300,000 Babies In India Die On Day Of Birth Every Year: Save The Children

 @Gooch700
on May 07 2013 1:06 PM
  • India mother holding baby near Baran Jan 2013
    A mother in a village near Baran, India holds her 4-month old baby. Reuters
  • Krishna, 14, sits with her four-month-old baby Alok, outside her house in a village near Baran, located in the northwestern state of Rajasthan,
    Krishna, 14, sits with her four-month-old baby Alok, outside her house in a village near Baran, located in the northwestern state of Rajasthan, Reuters
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More than 309,000 infants in India died on the day of their birth in 2011, according to the Save the Children charity in an annual report entitled “State of the World's Mothers.”

As a result, India alone accounts for 29 percent of such global “first-day deaths.”

India is followed on this grim list by Nigeria (89,700 deaths, or 9 percent); Pakistan (59,800, or 6 percent); China (50,600, or 5 percent); and Democratic Republic of Congo (48,400, or 5 percent).

Of the estimated 1 million-plus first-day deaths recorded in 2011, almost two-thirds (673,000) occurred in only 10 nations, all of which are in the emerging world, either in Asia or Africa.

South Asia, which accounts for about one-fourth of the global population, records 40 percent of all first-day deaths on the planet.

"Progress has been made, but more than 1,000 babies die every day on their first day of life from preventable causes throughout India, Pakistan and Bangladesh," said Mike Novell, the regional director of STC.

In many countries, the first few days and months are the most dangerous for newborns. STC data revealed that 3 million babies die within the first month of their lives, adding that 75 percent of such fatalities would be preventable with basic, cost-effective care.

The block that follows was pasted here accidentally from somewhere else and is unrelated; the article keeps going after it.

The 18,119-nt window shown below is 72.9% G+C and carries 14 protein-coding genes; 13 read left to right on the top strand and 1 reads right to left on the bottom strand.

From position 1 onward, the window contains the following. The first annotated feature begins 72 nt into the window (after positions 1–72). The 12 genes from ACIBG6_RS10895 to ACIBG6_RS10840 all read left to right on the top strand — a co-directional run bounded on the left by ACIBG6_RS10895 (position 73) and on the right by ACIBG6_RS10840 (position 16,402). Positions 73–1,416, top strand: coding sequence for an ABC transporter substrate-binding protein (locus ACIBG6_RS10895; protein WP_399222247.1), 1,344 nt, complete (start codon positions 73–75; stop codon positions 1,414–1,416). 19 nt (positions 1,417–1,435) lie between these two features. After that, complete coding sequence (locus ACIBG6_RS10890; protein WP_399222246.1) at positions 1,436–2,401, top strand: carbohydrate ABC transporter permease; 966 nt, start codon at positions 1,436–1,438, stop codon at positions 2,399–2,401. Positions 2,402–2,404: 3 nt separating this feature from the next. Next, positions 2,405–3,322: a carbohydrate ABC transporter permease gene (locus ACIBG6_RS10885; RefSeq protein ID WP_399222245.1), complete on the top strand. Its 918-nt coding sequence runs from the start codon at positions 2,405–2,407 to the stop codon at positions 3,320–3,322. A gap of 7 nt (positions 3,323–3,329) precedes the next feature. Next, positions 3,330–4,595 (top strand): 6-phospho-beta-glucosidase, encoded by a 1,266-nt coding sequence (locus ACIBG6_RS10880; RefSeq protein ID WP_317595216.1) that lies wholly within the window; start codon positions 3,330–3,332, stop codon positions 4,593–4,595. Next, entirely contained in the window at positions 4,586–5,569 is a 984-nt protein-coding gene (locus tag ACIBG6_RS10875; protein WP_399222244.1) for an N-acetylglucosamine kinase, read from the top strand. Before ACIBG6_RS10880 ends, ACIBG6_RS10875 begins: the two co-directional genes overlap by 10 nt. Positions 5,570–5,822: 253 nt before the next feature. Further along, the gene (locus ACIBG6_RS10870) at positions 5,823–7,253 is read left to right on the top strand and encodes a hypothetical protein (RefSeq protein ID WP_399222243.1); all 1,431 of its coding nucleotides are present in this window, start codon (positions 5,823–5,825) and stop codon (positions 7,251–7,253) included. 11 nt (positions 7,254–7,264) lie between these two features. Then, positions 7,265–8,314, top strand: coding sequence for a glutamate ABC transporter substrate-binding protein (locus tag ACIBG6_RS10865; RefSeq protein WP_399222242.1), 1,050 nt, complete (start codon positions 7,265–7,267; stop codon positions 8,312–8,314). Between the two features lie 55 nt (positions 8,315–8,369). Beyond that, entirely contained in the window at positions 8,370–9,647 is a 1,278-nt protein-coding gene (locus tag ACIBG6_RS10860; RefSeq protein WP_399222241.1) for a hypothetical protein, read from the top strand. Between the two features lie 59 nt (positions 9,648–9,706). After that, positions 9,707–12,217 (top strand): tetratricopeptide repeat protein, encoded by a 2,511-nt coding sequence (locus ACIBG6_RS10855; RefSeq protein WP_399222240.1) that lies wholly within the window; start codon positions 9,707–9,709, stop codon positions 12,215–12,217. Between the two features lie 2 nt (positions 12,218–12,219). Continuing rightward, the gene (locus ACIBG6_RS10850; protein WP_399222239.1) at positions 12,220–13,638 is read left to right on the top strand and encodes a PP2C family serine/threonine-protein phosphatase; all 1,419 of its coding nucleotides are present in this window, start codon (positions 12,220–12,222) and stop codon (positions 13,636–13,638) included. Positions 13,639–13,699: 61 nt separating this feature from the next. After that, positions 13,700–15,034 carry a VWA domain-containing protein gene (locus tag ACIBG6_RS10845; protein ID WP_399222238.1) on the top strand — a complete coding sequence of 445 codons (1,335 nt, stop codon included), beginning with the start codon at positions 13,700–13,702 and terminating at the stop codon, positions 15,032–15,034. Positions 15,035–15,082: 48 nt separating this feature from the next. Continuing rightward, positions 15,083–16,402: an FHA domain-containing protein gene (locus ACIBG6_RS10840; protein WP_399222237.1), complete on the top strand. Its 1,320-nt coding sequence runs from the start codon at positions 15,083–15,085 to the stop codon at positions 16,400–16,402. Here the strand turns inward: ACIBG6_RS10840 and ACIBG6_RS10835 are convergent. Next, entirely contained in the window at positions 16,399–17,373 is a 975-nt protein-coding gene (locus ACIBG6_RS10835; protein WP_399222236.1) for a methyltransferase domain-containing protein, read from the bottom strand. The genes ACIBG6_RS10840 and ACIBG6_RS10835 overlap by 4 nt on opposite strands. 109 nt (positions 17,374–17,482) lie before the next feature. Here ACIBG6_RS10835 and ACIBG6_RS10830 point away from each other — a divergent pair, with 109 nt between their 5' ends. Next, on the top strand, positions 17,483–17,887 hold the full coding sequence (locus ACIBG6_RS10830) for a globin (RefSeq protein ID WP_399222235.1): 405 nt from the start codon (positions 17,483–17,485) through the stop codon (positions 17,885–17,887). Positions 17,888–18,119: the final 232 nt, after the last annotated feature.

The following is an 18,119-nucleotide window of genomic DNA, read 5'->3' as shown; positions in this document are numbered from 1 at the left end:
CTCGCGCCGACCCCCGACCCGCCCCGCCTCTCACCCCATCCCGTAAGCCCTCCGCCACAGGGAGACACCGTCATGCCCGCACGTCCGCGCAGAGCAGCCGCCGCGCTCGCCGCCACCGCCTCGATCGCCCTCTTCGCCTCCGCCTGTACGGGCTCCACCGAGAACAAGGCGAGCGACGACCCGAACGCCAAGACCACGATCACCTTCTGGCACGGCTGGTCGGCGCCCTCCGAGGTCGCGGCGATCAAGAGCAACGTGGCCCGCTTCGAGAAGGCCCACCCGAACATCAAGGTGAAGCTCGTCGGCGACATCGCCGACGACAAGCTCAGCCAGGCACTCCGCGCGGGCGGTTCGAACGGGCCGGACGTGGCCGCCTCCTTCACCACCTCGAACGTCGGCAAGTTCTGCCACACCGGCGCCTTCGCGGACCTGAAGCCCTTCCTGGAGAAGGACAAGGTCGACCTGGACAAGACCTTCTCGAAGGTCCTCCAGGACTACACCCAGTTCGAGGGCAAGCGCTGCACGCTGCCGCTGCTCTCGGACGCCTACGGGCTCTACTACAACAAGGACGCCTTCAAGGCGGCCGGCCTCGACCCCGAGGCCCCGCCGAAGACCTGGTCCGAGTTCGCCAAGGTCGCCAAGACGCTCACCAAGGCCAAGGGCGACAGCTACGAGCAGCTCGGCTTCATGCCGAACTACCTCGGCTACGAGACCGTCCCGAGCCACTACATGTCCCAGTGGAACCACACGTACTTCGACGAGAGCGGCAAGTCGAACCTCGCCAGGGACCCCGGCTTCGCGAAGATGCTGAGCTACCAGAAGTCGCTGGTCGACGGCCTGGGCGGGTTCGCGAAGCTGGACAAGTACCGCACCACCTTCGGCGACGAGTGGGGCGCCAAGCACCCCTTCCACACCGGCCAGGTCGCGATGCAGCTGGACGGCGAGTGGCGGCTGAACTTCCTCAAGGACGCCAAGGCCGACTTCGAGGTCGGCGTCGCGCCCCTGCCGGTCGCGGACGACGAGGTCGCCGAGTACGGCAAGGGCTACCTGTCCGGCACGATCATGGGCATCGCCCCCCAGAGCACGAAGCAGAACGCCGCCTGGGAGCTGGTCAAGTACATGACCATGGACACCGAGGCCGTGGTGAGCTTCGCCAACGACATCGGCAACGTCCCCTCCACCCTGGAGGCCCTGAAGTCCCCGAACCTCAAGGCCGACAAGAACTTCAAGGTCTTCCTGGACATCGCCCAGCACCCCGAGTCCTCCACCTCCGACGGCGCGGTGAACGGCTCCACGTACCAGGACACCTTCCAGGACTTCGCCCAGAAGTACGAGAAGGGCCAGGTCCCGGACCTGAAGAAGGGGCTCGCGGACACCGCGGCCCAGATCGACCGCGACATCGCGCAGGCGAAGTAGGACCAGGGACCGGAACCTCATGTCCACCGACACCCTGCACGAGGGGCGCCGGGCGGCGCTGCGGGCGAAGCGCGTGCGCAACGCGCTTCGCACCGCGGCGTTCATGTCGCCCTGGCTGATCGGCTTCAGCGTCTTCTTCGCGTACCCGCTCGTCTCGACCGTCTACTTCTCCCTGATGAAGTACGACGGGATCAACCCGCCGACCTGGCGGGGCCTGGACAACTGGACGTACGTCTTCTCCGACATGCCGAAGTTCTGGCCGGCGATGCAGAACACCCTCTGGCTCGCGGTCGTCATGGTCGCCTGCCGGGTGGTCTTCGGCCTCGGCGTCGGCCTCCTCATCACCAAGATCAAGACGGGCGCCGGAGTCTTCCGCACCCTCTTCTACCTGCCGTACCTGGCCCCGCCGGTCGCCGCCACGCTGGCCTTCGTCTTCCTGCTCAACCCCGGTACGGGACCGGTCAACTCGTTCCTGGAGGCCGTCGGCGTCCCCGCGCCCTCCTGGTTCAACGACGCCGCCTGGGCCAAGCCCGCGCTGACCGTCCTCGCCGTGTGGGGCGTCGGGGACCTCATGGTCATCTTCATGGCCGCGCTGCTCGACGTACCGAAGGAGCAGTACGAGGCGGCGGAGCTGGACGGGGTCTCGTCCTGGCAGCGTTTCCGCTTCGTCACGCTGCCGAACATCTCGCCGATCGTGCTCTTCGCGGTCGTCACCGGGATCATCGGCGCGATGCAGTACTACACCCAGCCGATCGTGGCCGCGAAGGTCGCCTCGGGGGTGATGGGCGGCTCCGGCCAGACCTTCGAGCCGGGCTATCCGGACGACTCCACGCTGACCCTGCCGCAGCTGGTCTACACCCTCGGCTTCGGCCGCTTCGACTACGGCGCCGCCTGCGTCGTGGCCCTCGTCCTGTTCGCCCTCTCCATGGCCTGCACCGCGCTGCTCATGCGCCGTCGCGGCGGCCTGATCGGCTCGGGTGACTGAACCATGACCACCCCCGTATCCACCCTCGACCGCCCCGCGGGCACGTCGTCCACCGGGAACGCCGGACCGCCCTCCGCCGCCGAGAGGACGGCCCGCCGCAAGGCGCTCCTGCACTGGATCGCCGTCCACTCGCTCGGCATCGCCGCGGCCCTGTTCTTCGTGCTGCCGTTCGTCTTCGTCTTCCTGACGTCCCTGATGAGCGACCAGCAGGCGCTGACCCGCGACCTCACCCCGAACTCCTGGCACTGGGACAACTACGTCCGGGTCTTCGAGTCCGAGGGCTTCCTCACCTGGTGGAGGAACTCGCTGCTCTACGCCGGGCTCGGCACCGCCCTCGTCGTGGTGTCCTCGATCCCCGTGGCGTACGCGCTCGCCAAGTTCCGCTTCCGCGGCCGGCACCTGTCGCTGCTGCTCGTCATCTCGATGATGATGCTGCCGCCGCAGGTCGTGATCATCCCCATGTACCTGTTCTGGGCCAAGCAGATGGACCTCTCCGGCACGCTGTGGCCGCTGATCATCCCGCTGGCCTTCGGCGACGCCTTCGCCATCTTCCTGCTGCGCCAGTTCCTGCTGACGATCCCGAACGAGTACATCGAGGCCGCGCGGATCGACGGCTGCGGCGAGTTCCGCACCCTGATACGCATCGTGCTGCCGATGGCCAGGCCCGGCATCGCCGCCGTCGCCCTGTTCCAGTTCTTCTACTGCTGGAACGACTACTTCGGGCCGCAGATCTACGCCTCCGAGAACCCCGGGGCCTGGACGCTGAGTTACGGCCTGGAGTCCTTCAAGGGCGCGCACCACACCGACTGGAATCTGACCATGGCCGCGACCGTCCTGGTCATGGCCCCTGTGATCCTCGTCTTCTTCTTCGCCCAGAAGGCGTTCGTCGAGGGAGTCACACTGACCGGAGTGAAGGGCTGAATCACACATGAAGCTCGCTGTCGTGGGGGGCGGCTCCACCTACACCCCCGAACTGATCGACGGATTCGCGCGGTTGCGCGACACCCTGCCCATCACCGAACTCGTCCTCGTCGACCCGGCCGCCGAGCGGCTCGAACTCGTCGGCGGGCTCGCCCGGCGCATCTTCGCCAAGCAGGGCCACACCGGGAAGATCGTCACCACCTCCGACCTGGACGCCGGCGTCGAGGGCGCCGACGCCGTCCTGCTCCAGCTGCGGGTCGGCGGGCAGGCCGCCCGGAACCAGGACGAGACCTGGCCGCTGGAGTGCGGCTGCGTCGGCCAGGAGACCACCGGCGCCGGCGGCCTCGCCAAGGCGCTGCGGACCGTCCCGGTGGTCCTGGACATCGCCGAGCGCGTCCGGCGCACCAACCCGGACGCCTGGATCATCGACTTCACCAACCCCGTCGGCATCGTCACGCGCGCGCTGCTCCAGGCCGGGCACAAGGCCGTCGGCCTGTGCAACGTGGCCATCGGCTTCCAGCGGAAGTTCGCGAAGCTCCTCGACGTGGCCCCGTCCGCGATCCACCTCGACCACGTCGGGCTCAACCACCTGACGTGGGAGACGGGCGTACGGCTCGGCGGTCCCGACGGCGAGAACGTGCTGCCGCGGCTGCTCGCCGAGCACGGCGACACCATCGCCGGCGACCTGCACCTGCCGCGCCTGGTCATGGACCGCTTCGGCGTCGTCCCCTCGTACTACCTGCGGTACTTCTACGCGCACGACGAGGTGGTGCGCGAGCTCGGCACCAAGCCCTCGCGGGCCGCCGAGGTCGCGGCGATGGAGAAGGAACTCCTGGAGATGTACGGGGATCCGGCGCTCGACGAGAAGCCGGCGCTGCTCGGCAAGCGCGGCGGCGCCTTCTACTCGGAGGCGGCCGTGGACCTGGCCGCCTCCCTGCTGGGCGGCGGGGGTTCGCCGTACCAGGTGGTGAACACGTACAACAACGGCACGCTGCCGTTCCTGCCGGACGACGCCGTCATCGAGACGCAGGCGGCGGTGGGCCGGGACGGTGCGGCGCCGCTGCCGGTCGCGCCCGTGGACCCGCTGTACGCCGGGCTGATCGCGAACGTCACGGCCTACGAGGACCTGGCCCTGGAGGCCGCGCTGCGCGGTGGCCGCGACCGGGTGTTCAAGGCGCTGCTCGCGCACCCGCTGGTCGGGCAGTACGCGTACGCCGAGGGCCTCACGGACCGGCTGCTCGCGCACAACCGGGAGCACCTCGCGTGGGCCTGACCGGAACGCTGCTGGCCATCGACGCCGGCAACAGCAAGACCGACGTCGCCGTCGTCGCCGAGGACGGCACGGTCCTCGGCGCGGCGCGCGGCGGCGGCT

"What is lacking is the political will and funding to deliver these solutions to all the mothers and babies who need them,” STC stated.

The three biggest causes of these premature deaths are pre-term births (35 percent); infection (25 percent); and asphyxia (23 percent).

The problem is particularly acute in India, which not only has a huge population, but also a high infant mortality rate.

Despite India’s rapid economic expansion in the past two decades, such prosperity has done little to uplift the health care and welfare of the country’s poor, STC said.

Indeed, more than one-half of Indian mothers give birth without the assistance of skilled health care pros, a situation that often leads to infections and other medical complications. Women in some remote regions of India have no access whatsoever to doctors, nurses or hospitals.

The Daily Telegraph reported that even in affluent, urban parts of India, many Indian women still deliver infants at home.

"Even if hospitals are near at hand, the women are having babies at home in a highly unsafe and unhygienic environment just because of lack of awareness,” Dr. Sharmila Lal, a Delhi-based gynecologist, said.

Even the industrial world is not spared this sad spectacle.

STC said that more than one-half of first-day deaths in the developed world occur in the United States. More than 11,000 babies die on the day of their births in the U.S., and 60 percent of newborn deaths in the U.S. happen on the first day of life.

“Saving newborn lives will prevent incalculable suffering,” said Melinda Gates, co-chair of the Bill & Melinda Gates Foundation, which supports STC.

“It is also a vital piece of the global development agenda. The long-term economic prospects of poor countries depend on investments in the health, nutrition and education of the people, particularly the women and young children living there. Children surviving and staying healthy means more children in school and able to learn, which in turn means productive adults who can drive sustained economic growth.”

 

 

 

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